Exhibition Review: Kehinde Wiley's Prelude

We think that you should go and see Kehinde Wiley's Prelude at the National Gallery.

Although small in size, the exhibition is no less compelling offering food for thought.

The American artist is best known for his portraits capturing his subjects in the traditional settings of Old Master paintings, paying homage to European portraiture tradition by having contemporary black sitters pose in positions held by celebrated historical, religious and mythological figures. In short, Wiley offers a reimagination of European art painting black figures in spaces from which they are typically absent, eliciting questions around identity, power, and privilege.  

In Prelude Wiley challenges the status quo in his recent landscape paintings, showcasing black figures against dramatic backdrops of epic mountains, oceans, and lakes. The exhibition features a small collection of oil on linen artworks from his Prelude series, accompanied by a short film of the same name.

"The relationship between man and nature......polarities between the mountains and the ocean......this is my starting point." Kehinde Wiley, 2021

Kehinde Wiley, 'Ship of Fools II', 2021 © Kehinde Wiley. Courtesy of Stephen Friedman Gallery, London and Galerie Templon, Paris.

Set in the little alcove of the National Gallery's Sunley room, the deep purple space is darkly lit, the low light adding to its moody atmosphere, allowing you to become fully immersed in the experience- just you and the art.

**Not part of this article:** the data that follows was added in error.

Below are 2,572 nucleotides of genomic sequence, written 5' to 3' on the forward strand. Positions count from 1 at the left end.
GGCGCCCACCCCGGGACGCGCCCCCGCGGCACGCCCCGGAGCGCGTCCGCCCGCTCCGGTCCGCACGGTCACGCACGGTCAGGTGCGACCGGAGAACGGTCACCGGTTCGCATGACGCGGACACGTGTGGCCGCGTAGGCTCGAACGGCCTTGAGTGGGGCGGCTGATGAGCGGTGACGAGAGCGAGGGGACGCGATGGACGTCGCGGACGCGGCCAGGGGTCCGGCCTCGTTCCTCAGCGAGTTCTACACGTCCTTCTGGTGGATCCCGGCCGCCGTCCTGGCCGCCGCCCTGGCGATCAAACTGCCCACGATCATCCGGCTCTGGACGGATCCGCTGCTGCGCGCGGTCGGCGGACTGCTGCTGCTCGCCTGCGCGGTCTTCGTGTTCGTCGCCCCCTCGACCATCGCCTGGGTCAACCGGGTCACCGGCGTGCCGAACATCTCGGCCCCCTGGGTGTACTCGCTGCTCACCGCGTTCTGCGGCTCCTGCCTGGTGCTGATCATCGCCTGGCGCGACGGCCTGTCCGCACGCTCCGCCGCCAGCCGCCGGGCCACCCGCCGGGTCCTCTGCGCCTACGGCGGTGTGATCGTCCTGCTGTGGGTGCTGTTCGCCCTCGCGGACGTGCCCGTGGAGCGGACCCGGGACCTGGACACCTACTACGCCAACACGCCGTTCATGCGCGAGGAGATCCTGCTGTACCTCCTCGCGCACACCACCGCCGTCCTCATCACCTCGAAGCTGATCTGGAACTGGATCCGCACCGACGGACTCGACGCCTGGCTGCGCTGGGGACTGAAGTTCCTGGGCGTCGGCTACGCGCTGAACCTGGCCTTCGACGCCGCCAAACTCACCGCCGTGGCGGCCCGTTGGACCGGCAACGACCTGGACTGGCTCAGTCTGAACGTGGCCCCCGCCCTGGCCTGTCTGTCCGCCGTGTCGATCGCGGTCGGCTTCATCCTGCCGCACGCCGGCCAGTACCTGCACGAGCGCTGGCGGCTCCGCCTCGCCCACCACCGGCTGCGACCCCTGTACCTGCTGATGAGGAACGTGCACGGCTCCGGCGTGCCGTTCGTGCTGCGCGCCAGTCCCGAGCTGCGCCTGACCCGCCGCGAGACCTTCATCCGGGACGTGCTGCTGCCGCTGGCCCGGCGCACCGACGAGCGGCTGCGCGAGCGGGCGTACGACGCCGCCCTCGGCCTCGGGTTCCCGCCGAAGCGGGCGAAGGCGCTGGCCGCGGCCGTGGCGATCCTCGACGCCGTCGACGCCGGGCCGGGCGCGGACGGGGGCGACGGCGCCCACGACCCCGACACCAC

Wiley seeks to challenge artistic conventions of western landscape tradition with his bold black figures that seem at home, yet simultaneously so out of place in their environment.

 Prelude interrogates humanity's estrangement from nature and in many ways from ourselves, the idea that we're invaders of it, uneducated about its functions and habits. Coinciding with his exploration of the disconnect between humanity and the natural world, Prelude also offers a subtle discourse on human ideas about race and gender that can equally contribute to the states of separation and alienation. 

Kehinde Wiley, 'Prelude (Babacar Mané)', 2021 © Kehinde Wiley Courtesy of Stephen Friedman Gallery, London and Galerie Templon, Paris.

One piece that struck a chord was 'Prelude (Babacar Mané)', the piece features a man with braided hair looking over a stormy ocean, seeming strong and peaceful in spite of the battling elements. In fact, there's something almost biblical about, it reminded us of Moses and the Red Sea, perhaps that was what Kehinde was going for. However, what was most profound about the exhibition was the short film, Prelude, which was actually shot in Norway.

Image: A still from Kehinde Wiley, 'Prelude', 2021. Courtesy of Stephen Friedman Gallery, London and Galerie Templon, Paris.

The six-channel digital film explores the artistic and literary conventions of European and North American Romanticism. Representing the relationship between humans and nature, the short film is both moving and poignant. One word to describe the theme of the presentation would be reconnection, reconnection with ourselves and nature, and finding peace in our own solitude and independence of thought and being. 

If you have just 30 minutes and you are able to see the exhibition, it's something that we recommend that you experience for yourself.


Prelude closes on Monday 18 April 2022, book your free tickets in advance here. 


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